As for the contemporary forms of communication—Facebook and FaceTime—a younger Charif might have resisted including them in a poem, but one process of maturation I’ve experienced as a poet is letting more of the world—the actual world—into the poems, in liberation not only of myself as their maker, but of the poems themselves.
CC: I love “Little Red Lighthouse,” a longer poem that comes later in the collection. I love the recurring images of rooms (domestic spaces), forests, and the breath—how these images allow you to examine time as both a human construct (a “fiction’) and a social reality the speaker must navigate. In this way, time shares qualities with race, and indeed, at the end of the poem, there’s a scene in which the speaker asks a teacher, “If at the onset of this nation / Race and class were merged… // Does it follow then / You have time if you can breathe?” Could you talk about why the poem ends with this scene? And why it ends abruptly, seemingly mid-sentence, after “You try your hand at speaking / About it all and it goes well for a while / Until it doesn’t and it ends suddenly and you”? I’m wondering, as well, about the poem’s form—this crown of sonnets in which last lines become first lines—and what that may have to do with writing about time in relation to racialization?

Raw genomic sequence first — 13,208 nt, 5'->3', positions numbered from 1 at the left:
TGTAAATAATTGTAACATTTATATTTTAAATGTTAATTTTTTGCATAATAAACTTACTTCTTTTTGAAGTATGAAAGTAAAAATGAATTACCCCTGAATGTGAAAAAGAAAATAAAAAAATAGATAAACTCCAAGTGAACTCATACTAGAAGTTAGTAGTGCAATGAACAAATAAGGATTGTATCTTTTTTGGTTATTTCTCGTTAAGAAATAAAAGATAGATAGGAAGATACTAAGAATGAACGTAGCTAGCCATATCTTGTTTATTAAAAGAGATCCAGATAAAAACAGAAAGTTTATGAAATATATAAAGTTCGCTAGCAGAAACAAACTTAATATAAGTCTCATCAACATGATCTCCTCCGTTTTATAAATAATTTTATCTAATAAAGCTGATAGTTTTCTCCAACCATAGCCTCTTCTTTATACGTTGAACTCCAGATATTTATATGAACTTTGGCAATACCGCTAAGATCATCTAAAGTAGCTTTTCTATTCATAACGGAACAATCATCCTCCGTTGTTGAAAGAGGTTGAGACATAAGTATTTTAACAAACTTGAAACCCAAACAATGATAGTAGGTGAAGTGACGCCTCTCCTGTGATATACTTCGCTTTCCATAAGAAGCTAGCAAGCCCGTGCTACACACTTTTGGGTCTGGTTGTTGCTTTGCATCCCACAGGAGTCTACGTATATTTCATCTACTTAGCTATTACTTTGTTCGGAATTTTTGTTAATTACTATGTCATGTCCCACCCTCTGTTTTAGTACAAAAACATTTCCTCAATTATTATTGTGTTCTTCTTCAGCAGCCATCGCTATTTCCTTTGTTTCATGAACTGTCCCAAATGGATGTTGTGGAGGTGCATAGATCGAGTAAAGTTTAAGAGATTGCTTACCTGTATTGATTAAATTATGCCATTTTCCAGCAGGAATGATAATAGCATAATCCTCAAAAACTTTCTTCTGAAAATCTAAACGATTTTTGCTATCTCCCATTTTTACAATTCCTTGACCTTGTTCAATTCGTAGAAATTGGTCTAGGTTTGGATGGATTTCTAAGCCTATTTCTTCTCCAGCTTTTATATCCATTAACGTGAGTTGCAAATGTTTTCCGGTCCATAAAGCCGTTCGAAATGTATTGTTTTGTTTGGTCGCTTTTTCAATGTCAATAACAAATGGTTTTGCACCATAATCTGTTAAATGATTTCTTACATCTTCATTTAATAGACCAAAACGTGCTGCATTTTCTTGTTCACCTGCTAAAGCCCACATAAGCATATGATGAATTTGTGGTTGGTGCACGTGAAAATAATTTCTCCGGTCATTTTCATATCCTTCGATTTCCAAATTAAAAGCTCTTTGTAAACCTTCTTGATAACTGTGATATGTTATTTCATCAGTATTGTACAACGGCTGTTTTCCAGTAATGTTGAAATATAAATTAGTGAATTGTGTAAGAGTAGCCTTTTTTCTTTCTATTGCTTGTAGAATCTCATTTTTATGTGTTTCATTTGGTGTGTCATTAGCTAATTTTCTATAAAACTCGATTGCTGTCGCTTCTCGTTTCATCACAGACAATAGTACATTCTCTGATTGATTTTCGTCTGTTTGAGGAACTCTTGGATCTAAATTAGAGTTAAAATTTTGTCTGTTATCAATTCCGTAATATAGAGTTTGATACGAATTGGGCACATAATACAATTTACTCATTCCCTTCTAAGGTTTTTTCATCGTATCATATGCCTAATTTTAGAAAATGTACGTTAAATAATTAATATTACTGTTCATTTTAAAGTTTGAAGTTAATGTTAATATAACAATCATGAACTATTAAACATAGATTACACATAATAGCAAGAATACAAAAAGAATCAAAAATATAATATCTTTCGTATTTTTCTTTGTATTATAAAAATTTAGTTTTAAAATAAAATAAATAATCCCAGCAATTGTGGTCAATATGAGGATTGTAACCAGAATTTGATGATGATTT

CS: Your questions are gorgeous, Chen! Thank you for your brilliance and for your thoughtfulness.
I turned to the crown form somewhere in the drafting of this poem, because it provided a propulsive energy to the making and also would link each step in the meditation in a way that felt germane to the poem’s subjects, as the hinge lines performed a repetition of time marked by a continuity and a modification at once. However, because the speaker in the poem struggles with asserting his being—with being in the first place, even before asserting it—it began to feel untrue, thematically and spiritually, to dismount and execute a formally perfect landing. So, even as I had drafted so many lines and stanzas for the crown that “completing” it was a formal possibility, somewhere along the way, I knew that the crown would do more work by being broken. I also knew that not completing the crown, conventionally, could invite a cynical reading of the poem—that I couldn’t finish it, rather than choosing to break the form–but what was best for the poem itself won out, as it should have. (Additionally, there are stand-alone sonnets elsewhere in the third section of the book that are also “broken,” though differently than the crown, which became a nearly thematized formal gesture underpinning the ars poetica.)